Including trabeculations and papillary muscles in the systemic RV cavity lead to a substantially higher measured EDV and ESV and a substantially lower calculated EF, compared to excluding these structures from the volume of the cavity. Although the influence of these structures on measured ventricular volumes in individuals with normal cardiac anatomy seems of marginal clinical importance,[16, 17] their influence on systemic RV volumes was found to be striking. Moreover, there were statistically significant differences in analysis time and in reproducibility between CMR analysis methods.
Although CMR is considered the most accurate diagnostic tool for the assessment of ventricular volumes and function, [11, 12, 13, 20, 21], there is no consensus in the literature on the role of trabeculations and papillary muscles. In anatomically normal hearts, Lorenz et al. excluded trabeculations and papillary muscles from the LV and the RV cavity, whereas Rominger et al. chose to include these structures. Most authors, however, refrained from specifying the role of trabeculations and/or papillary muscles in their analysis method. [22, 23, 24, 25] Similar incompleteness in methodology of CMR analysis is seen in literature regarding patients with congenital heart defects, and with systemic RVs in specific. Although Helbing et al. excluded papillary muscles and the moderator band from the RV cavity of patients with congenital heart defects, and Lidegram et al. chose to include both structures in the cavity of the systemic RV, most authors are less specific on the role of these structures in their analysis method.[11, 21, 27]
The influence of trabeculations and papillary muscles on LV and RV measurements in healthy subjects and patients with known cardiac disease (patients with congenital heart defects were excluded) has been studied previously, using similar analysis protocols as were used in our study.[16, 17] In anatomically normal hearts, both Sievers et al. and Papavassiliu et al. found significant differences in measured left and right ventricular volumes and function when comparing both CMR analysis protocols. However, both authors concluded that the observed differences in ventricular volumes and function were too small to influence clinical decision making, and advised the inclusion of all structures in the ventricular cavity. Including structures not only shortened analysis time, Papavassiliu et al. also demonstrated superior reproducibility for several outcome measures when using this analysis protocol.[16, 17] Our observations in systemic RVs differ from those of Sievers and Papavassiliu, as we found systematic and large differences in measured systemic RV volumes and function between the two analysis methods. This study indicates the importance of a consistent approach to cavity delineation relative to the trabeculations and papillary muscles, to avoid misinterpretation of measurements and erroneous clinical decision making.[5, 6]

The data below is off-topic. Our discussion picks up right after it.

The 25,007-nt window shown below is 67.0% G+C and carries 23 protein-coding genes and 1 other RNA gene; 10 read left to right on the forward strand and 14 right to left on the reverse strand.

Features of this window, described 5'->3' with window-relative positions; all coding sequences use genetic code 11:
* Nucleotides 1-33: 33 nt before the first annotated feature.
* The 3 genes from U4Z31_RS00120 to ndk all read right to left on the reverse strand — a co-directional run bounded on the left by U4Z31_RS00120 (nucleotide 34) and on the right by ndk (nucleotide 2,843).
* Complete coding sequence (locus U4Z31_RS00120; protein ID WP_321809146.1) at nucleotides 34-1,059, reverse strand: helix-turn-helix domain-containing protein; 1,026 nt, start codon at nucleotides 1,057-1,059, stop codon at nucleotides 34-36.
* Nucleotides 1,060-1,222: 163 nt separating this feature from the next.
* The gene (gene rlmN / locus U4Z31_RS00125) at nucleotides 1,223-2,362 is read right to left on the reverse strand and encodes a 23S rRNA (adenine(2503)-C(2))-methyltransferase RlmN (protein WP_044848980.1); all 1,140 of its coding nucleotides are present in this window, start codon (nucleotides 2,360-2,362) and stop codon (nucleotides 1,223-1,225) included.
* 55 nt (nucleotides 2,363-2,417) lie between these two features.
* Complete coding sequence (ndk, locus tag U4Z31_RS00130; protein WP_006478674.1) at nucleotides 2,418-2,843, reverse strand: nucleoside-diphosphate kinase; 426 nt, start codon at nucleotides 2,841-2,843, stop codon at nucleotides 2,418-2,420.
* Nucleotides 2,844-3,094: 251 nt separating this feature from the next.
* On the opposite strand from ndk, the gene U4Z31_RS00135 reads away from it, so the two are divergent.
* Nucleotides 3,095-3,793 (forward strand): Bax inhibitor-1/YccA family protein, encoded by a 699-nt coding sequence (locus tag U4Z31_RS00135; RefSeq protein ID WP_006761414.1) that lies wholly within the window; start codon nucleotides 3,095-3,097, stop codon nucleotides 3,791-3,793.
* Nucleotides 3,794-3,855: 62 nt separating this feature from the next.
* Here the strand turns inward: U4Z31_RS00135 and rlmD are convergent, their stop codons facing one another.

Although the true values of systemic RV volumes and function remain unknown, and in spite of tricuspid valve regurgitation in some patients, we found no significant differences between the measured RV and LV SV by either method of analysis. However, delineation of the RV cavity boundary outside the trabeculations and papillary muscles had the advantages of shorter analysis time and better inter-observer reproducibility. We therefore recommend the use of this approach in routine CMR measurements of systemic RV volumes, at least when comparable systems for CMR acquisition and volume analysis are being used.
The sample size of 29 patients in two distinct clinical categories is relatively small. The methods used were not suitable for determining which of the analysis approaches measured systemic RV volumes more accurately. Measurements of systemic RV mass were not attempted, and remain challenging given the relative amount of trabeculated RV myocardium. The slice thickness of 8 mm may not have been optimal for clear delineation of the trabeculations, making the definition of the boundaries between trabeculations and blood, and between trabeculations and apparently compact myocardium hard to define in some cases. Moreover, as myocardial boundaries were first defined at end diastole, detecting the corresponding boundary at end systole could be difficult, due to elimination of blood from the inter-trabecular spaces at end systole. The important issue of inter-study reproducibility was not addressed by this study. Between studies, volume measurements might be affected by variation in the relative positioning of the basal short axis slice, and by variables such as the shimming of the magnet and the reliability of ECG triggering.
We found the method of systemic RV cavity delineation to affect the measurements of cavity volume, given the CMR acquisition and analysis systems used. We recommend cavity delineation inside the apparently compact myocardium of the RV but outside the trabeculations and papillary muscles for routine clinical measurements of systemic RV volumes as this approach took less time and gave more reproducible values.